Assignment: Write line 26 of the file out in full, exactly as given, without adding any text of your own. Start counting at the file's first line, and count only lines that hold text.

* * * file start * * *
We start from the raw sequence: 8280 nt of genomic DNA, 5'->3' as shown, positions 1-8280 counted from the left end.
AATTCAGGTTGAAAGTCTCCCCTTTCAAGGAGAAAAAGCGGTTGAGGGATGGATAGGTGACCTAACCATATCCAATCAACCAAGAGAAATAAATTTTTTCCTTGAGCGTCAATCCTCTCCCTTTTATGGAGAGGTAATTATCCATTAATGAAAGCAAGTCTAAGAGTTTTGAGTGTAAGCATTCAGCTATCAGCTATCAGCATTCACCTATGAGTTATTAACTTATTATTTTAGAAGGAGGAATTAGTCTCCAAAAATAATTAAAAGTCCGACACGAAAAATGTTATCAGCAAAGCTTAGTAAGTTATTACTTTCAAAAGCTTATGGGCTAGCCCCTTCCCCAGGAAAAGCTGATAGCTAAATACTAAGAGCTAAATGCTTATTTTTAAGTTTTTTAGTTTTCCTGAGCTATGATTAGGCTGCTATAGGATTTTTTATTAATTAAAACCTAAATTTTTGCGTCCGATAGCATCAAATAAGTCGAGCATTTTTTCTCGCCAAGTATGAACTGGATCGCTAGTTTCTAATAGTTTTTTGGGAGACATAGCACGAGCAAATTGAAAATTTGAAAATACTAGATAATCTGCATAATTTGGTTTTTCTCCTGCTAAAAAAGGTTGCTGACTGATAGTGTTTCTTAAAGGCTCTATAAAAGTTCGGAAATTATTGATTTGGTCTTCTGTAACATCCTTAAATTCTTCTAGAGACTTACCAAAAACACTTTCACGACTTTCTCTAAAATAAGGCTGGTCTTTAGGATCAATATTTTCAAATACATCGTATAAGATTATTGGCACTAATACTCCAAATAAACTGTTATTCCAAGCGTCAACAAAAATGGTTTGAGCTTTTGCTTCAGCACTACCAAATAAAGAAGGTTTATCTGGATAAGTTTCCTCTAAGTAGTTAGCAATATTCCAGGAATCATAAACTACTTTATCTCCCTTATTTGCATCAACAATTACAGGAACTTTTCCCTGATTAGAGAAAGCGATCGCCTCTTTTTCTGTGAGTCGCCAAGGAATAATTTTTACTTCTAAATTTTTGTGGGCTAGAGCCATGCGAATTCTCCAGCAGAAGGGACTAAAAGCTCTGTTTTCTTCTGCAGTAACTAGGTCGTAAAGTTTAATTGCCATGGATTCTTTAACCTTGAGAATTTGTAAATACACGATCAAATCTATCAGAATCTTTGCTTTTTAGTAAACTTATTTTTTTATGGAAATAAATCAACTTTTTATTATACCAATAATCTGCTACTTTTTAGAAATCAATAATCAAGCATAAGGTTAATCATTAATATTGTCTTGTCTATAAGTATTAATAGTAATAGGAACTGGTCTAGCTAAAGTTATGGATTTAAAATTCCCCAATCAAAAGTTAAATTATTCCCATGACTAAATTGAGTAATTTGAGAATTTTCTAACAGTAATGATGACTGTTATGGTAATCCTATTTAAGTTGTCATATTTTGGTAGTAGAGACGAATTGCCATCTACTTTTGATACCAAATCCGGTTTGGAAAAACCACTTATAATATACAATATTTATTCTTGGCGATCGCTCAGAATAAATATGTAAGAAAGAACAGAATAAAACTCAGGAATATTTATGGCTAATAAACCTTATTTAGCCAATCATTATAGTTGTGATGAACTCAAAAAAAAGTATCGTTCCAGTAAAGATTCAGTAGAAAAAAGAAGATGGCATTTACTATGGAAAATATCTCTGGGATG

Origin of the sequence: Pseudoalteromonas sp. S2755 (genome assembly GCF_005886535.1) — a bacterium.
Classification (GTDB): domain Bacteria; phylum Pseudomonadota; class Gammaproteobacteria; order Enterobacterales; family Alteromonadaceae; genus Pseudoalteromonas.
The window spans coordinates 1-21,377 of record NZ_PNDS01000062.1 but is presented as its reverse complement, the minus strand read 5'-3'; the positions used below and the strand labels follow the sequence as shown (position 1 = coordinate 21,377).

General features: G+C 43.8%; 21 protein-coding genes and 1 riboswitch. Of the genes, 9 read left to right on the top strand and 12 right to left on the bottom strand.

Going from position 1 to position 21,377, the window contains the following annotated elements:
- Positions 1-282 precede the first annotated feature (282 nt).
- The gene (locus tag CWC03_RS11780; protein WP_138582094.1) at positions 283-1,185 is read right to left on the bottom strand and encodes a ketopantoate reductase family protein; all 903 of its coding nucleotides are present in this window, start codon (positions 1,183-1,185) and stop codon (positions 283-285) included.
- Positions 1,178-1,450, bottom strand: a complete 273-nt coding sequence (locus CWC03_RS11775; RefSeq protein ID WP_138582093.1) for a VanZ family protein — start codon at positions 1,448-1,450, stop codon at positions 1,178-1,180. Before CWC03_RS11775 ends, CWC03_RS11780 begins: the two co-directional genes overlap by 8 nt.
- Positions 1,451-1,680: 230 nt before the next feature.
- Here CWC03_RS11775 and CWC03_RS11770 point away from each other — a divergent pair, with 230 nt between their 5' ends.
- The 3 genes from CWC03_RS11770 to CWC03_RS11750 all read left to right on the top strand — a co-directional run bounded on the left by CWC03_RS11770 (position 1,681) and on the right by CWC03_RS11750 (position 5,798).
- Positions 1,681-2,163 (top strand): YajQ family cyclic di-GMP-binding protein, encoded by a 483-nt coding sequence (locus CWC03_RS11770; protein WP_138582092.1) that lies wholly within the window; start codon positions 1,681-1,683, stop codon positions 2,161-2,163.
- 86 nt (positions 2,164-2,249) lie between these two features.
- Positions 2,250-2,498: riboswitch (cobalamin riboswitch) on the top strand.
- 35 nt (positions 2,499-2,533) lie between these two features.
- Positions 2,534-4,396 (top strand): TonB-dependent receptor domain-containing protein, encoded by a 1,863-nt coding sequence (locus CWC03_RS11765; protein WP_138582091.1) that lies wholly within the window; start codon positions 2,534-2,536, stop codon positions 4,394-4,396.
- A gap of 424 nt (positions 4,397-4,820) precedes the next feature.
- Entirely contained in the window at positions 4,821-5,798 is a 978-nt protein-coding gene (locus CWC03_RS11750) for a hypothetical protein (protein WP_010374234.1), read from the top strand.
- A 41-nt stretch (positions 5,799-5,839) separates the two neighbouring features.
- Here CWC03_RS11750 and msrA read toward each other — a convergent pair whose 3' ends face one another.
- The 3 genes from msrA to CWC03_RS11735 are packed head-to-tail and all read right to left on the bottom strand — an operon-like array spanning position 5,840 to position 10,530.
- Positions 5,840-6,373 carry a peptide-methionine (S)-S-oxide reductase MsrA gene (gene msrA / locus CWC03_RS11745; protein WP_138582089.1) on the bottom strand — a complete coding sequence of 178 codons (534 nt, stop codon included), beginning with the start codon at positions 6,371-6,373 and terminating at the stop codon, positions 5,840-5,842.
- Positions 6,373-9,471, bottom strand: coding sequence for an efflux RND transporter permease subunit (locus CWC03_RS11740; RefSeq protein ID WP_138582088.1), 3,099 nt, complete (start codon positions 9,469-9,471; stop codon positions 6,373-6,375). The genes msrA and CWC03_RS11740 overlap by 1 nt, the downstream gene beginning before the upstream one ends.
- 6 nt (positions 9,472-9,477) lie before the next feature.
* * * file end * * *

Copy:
- 6 nt (positions 9,472-9,477) lie before the next feature.